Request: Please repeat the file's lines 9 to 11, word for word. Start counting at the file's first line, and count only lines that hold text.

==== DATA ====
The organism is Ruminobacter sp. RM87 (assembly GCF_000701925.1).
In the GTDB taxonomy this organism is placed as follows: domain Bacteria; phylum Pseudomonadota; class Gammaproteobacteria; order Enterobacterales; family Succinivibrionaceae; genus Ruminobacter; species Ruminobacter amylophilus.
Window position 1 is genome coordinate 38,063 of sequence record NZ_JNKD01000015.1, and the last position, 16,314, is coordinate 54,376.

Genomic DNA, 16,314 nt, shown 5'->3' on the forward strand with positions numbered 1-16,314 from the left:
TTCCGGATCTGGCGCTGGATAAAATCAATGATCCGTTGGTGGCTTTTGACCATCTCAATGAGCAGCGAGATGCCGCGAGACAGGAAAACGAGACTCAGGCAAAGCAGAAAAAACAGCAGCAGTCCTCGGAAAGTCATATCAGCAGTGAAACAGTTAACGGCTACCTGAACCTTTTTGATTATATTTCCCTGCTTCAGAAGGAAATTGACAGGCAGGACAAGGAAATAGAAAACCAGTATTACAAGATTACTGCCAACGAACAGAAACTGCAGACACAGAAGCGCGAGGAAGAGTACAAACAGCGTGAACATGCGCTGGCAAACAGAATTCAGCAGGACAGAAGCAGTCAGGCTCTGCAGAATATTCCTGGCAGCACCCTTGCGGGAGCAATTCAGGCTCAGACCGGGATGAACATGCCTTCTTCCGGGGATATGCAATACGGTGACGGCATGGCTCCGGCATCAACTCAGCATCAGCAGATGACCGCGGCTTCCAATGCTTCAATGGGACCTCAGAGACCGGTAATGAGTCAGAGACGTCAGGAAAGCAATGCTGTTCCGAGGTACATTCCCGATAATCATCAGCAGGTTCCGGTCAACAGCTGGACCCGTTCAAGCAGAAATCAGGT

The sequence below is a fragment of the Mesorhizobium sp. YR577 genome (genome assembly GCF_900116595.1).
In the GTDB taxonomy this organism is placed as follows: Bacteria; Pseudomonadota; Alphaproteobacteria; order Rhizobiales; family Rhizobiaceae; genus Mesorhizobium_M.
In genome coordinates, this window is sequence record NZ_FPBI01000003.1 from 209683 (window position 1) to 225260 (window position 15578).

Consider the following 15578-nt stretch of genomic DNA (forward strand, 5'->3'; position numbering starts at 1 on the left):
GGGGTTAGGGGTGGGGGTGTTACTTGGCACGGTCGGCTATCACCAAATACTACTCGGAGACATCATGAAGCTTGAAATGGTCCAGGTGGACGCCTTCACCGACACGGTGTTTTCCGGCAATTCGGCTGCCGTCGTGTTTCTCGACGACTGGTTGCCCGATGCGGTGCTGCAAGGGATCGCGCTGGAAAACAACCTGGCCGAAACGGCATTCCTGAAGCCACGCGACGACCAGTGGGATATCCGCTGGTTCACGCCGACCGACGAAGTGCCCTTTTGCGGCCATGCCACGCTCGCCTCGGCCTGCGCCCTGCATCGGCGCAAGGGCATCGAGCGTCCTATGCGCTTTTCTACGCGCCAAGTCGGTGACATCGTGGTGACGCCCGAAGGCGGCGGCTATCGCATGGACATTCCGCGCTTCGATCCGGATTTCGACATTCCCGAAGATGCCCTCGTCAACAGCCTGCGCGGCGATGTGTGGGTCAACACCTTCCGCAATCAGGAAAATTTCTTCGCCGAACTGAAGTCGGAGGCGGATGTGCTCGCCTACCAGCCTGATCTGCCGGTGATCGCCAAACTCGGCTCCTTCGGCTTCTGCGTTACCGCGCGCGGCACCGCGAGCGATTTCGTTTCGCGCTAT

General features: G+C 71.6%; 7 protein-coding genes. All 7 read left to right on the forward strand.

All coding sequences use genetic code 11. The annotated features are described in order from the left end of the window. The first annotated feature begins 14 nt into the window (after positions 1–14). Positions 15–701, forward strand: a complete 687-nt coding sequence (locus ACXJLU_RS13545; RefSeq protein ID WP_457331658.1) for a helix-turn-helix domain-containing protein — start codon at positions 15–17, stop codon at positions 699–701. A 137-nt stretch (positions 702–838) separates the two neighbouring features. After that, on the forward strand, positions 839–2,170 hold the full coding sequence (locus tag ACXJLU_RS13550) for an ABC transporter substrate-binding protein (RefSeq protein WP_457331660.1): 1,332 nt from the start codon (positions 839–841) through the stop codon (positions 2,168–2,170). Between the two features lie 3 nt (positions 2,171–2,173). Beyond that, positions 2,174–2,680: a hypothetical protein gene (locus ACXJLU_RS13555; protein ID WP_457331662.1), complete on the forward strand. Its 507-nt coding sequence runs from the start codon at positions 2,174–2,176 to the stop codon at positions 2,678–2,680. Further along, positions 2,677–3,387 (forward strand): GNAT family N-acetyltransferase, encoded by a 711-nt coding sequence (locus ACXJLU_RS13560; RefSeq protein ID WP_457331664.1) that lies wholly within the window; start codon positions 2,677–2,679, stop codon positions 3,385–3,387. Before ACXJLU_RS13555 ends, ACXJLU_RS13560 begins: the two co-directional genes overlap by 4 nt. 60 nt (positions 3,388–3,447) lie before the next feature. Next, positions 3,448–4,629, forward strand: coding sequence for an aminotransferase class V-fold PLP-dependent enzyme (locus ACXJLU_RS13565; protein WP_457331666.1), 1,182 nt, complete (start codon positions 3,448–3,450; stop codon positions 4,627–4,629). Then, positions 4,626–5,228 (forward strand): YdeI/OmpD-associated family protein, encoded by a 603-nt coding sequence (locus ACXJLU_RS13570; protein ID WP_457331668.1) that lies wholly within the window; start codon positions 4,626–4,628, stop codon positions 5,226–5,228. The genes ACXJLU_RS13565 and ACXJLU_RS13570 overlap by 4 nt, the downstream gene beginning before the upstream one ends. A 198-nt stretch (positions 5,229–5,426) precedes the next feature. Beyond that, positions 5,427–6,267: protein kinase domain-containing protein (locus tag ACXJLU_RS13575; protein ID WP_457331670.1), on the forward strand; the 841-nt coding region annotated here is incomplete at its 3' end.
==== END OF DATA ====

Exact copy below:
Consider the following 15578-nt stretch of genomic DNA (forward strand, 5'->3'; position numbering starts at 1 on the left):
GGGGTTAGGGGTGGGGGTGTTACTTGGCACGGTCGGCTATCACCAAATACTACTCGGAGACATCATGAAGCTTGAAATGGTCCAGGTGGACGCCTTCACCGACACGGTGTTTTCCGGCAATTCGGCTGCCGTCGTGTTTCTCGACGACTGGTTGCCCGATGCGGTGCTGCAAGGGATCGCGCTGGAAAACAACCTGGCCGAAACGGCATTCCTGAAGCCACGCGACGACCAGTGGGATATCCGCTGGTTCACGCCGACCGACGAAGTGCCCTTTTGCGGCCATGCCACGCTCGCCTCGGCCTGCGCCCTGCATCGGCGCAAGGGCATCGAGCGTCCTATGCGCTTTTCTACGCGCCAAGTCGGTGACATCGTGGTGACGCCCGAAGGCGGCGGCTATCGCATGGACATTCCGCGCTTCGATCCGGATTTCGACATTCCCGAAGATGCCCTCGTCAACAGCCTGCGCGGCGATGTGTGGGTCAACACCTTCCGCAATCAGGAAAATTTCTTCGCCGAACTGAAGTCGGAGGCGGATGTGCTCGCCTACCAGCCTGATCTGCCGGTGATCGCCAAACTCGGCTCCTTCGGCTTCTGCGTTACCGCGCGCGGCACCGCGAGCGATTTCGTTTCGCGCTAT

General features: G+C 71.6%; 7 protein-coding genes. All 7 read left to right on the forward strand.